Gartner’s research review shows the balance is shifting from knowledge towards skills (though knowledge, of course, will still be important). For example, a Pearson report found knowledge and skills would be about equally represented in the top half of attributes required by job candidates in the US in 2030, while in the UK skills were predicted to be the prime factor ahead of knowledge.
Another in-depth 2019 research report – Future Skills: The future of Learning and Higher Education – found that 76 percent of respondents among a panel of experts agree or strongly agree with the prediction that ‘an emerging focus on future skills radically changes the current definition of graduate attributes in higher education’. Additionally, 35 percent of respondents said the change was already underway, and another 30 percent said it would be within 5 years.
The rise of the ‘how to’ economy
Gartner argues educators need to be thinking and adapting to the rise of this fast-changing ‘how to’ economy. In the case of higher education, this may require a complete overhaul of the way courses are developed and updated. Gartner pushes for a ‘pace-layering’ approach to future course development, where the half-life of courses match the half-life of the concepts and skills taught in them. This will require educators to use tools and processes that enable agile course development in shorter time-frames – with updates as frequently as every term or even every week.
Andrew Norton’s reflections on Australian postgraduate enrolments support these findings. He writes that mid-career professionals in higher education business and teaching courses, for example, are moving away from the structured education on offer, potentially in favour of sourcing skills direct via online providers. With no particular need to learn skills from recognised brands, professionals are bypassing traditional channels to attain skills on demand, and are choosing to demonstrate these skills directly to their employers in a real-world context.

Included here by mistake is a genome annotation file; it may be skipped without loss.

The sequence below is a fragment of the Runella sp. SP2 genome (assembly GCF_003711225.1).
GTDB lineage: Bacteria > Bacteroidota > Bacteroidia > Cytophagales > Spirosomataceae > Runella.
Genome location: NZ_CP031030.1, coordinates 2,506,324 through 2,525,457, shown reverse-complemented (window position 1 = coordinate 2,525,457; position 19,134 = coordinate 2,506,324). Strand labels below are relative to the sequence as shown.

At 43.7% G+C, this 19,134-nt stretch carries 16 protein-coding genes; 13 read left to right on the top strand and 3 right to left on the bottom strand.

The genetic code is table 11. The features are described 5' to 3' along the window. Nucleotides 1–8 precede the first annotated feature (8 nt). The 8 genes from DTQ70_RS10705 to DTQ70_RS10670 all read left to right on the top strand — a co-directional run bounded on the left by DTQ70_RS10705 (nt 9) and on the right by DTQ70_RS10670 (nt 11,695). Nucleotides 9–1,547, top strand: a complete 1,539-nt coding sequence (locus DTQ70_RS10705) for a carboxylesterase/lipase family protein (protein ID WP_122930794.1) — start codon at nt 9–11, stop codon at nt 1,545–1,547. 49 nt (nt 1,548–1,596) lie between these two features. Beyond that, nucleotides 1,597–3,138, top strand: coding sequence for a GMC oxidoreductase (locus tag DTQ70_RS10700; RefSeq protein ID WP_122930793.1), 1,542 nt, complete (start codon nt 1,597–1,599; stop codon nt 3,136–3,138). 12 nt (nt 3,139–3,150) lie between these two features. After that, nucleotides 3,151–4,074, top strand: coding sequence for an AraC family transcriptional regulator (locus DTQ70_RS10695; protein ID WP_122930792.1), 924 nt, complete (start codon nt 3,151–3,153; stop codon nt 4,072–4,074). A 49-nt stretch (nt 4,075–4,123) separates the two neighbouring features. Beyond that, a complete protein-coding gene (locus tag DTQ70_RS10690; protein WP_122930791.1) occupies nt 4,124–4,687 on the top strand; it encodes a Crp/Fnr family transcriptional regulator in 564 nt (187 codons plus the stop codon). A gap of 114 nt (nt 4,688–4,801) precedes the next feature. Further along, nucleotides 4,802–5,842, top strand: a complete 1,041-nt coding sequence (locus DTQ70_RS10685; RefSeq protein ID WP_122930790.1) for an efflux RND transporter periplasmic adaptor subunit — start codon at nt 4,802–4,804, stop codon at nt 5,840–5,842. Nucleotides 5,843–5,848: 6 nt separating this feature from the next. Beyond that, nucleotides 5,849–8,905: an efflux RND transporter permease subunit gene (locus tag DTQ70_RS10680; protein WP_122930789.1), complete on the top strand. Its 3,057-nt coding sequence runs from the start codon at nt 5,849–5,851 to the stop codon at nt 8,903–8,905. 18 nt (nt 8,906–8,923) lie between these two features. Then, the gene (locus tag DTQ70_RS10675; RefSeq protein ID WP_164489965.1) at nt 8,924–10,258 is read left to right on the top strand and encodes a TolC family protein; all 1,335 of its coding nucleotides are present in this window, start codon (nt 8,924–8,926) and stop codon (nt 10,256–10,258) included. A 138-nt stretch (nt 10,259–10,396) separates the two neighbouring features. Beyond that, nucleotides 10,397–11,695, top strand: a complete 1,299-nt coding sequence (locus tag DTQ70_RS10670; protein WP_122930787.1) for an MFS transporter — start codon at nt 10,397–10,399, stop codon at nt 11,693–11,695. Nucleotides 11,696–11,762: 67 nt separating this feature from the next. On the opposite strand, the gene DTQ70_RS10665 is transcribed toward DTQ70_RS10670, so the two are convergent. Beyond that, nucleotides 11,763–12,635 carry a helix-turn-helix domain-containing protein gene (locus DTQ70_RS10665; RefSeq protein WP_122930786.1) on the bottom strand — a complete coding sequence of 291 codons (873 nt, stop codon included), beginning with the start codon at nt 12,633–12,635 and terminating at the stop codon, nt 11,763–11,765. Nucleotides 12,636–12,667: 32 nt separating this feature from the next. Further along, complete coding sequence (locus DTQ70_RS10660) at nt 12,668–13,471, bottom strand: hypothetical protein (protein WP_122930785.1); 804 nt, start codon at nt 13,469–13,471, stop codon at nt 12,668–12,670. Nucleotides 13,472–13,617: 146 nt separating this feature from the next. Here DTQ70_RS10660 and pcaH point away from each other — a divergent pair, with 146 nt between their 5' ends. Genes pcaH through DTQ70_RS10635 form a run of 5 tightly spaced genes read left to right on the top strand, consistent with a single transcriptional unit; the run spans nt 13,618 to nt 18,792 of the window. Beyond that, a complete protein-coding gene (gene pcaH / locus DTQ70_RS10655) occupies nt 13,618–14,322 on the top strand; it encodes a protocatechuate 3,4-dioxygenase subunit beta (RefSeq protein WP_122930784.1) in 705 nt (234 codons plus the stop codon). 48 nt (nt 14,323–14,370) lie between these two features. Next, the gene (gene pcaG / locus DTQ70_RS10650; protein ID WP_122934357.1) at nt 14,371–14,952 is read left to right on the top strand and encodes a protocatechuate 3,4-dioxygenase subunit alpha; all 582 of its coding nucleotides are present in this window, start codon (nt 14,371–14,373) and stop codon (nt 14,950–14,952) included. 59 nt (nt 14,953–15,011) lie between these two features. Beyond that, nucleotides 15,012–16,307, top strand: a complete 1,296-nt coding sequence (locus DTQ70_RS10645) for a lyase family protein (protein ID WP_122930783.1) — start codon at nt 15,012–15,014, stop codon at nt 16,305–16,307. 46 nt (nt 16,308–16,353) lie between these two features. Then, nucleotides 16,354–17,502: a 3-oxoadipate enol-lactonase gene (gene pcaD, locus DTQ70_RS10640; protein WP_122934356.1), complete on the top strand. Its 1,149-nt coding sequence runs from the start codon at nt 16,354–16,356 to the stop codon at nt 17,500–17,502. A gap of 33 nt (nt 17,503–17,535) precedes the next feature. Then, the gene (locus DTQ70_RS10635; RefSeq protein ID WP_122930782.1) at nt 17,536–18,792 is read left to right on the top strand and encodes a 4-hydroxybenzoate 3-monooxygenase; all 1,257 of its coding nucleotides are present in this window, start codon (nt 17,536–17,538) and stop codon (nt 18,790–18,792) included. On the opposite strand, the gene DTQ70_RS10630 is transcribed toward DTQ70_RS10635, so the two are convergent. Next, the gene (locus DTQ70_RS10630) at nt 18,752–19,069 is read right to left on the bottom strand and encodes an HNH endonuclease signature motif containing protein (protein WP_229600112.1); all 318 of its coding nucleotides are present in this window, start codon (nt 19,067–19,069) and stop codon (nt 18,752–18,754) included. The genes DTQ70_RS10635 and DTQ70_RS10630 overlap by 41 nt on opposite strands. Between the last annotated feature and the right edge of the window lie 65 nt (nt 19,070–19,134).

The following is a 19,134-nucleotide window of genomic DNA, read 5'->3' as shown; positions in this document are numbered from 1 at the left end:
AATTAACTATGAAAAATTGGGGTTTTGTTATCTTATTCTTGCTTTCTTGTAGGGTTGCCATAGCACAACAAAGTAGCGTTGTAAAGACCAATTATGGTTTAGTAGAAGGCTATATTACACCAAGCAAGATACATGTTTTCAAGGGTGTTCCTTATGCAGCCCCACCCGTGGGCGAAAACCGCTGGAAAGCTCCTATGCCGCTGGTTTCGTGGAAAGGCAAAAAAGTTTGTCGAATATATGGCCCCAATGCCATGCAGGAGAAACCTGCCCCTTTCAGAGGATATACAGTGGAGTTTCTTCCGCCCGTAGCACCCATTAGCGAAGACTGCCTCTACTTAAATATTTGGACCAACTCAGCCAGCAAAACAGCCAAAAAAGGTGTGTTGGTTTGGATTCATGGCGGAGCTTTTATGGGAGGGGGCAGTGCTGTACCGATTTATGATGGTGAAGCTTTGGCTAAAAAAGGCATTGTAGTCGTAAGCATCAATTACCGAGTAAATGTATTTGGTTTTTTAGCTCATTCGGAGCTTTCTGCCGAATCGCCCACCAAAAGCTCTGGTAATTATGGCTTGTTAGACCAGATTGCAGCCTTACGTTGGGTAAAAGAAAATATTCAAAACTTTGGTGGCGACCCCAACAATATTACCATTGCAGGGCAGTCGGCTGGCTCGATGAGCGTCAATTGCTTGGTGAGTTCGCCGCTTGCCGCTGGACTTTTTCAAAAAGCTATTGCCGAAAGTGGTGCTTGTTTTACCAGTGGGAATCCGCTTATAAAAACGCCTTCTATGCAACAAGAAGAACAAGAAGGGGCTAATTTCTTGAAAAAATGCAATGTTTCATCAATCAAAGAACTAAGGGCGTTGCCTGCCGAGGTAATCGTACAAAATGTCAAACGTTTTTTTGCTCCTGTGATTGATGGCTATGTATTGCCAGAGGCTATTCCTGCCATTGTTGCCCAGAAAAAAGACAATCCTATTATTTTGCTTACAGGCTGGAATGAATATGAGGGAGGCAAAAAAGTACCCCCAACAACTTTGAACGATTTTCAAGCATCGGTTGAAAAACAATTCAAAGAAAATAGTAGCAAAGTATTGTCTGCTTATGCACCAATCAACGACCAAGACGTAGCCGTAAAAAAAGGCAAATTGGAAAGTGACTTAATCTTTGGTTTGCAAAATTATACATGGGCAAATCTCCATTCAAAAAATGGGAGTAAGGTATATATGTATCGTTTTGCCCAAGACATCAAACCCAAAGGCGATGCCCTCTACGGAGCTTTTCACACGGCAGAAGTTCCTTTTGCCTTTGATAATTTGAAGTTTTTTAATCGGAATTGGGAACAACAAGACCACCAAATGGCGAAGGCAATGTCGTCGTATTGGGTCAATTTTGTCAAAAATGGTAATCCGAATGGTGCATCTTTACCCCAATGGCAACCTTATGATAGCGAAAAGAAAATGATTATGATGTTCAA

“The current decline in their [postgraduate degree] market share is illustrative of the fact universities are both beneficiaries and losers as technological change affects not just what skills employees need but how they acquire them,” Norton writes. The same says pressures are affecting VET, he says. “At least eight different Australian statistical time series show this trend, which is also evident in vocational education and work-related training that does not result in a qualification… That diverse datasets all point to the same conclusion suggests that there is something going on beyond the idiosyncrasies of any one educational sector, industry, or occupation.”
Future skills are our sector’s vocation
While Norton details an enrolment decline at a time when upskilling and reskilling should theoretically be increasing (potentially showing movement towards online learning models), the environment is still highly favourable for VET providers. With the ability to capitalise on growth in professional development and lifelong education demand among workers (including demand from employers, who will be willing to pay to upskill their people), the ‘how to’ economy is something that plays directly into the hands of VET. All we need to do is follow our vocation.